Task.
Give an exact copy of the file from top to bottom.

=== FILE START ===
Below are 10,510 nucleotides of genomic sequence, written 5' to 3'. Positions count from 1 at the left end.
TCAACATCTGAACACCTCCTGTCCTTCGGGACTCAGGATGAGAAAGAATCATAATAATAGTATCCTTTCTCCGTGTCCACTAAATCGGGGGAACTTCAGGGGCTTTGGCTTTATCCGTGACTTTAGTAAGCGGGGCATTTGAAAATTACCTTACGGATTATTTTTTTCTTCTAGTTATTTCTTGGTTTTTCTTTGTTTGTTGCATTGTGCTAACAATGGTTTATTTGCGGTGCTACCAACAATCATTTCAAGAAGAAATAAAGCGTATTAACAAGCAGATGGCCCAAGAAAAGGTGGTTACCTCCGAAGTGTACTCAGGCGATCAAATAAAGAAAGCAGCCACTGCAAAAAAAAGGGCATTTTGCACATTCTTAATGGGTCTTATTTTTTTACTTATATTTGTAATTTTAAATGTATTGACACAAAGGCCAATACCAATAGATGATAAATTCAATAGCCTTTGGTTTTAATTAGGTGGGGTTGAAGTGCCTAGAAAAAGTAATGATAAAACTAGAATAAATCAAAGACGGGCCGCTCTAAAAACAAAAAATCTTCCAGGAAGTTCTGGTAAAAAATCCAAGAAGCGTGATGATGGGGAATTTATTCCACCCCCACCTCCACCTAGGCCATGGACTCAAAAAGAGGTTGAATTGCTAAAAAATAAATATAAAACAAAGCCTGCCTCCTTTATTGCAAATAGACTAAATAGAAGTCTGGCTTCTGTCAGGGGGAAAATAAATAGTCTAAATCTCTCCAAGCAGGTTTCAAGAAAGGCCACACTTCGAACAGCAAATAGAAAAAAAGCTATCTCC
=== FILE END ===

Below are 10,510 nucleotides of genomic sequence, written 5' to 3'. Positions count from 1 at the left end.
TCAACATCTGAACACCTCCTGTCCTTCGGGACTCAGGATGAGAAAGAATCATAATAATAGTATCCTTTCTCCGTGTCCACTAAATCGGGGGAACTTCAGGGGCTTTGGCTTTATCCGTGACTTTAGTAAGCGGGGCATTTGAAAATTACCTTACGGATTATTTTTTTCTTCTAGTTATTTCTTGGTTTTTCTTTGTTTGTTGCATTGTGCTAACAATGGTTTATTTGCGGTGCTACCAACAATCATTTCAAGAAGAAATAAAGCGTATTAACAAGCAGATGGCCCAAGAAAAGGTGGTTACCTCCGAAGTGTACTCAGGCGATCAAATAAAGAAAGCAGCCACTGCAAAAAAAAGGGCATTTTGCACATTCTTAATGGGTCTTATTTTTTTACTTATATTTGTAATTTTAAATGTATTGACACAAAGGCCAATACCAATAGATGATAAATTCAATAGCCTTTGGTTTTAATTAGGTGGGGTTGAAGTGCCTAGAAAAAGTAATGATAAAACTAGAATAAATCAAAGACGGGCCGCTCTAAAAACAAAAAATCTTCCAGGAAGTTCTGGTAAAAAATCCAAGAAGCGTGATGATGGGGAATTTATTCCACCCCCACCTCCACCTAGGCCATGGACTCAAAAAGAGGTTGAATTGCTAAAAAATAAATATAAAACAAAGCCTGCCTCCTTTATTGCAAATAGACTAAATAGAAGTCTGGCTTCTGTCAGGGGGAAAATAAATAGTCTAAATCTCTCCAAGCAGGTTTCAAGAAAGGCCACACTTCGAACAGCAAATAGAAAAAAAGCTATCTCC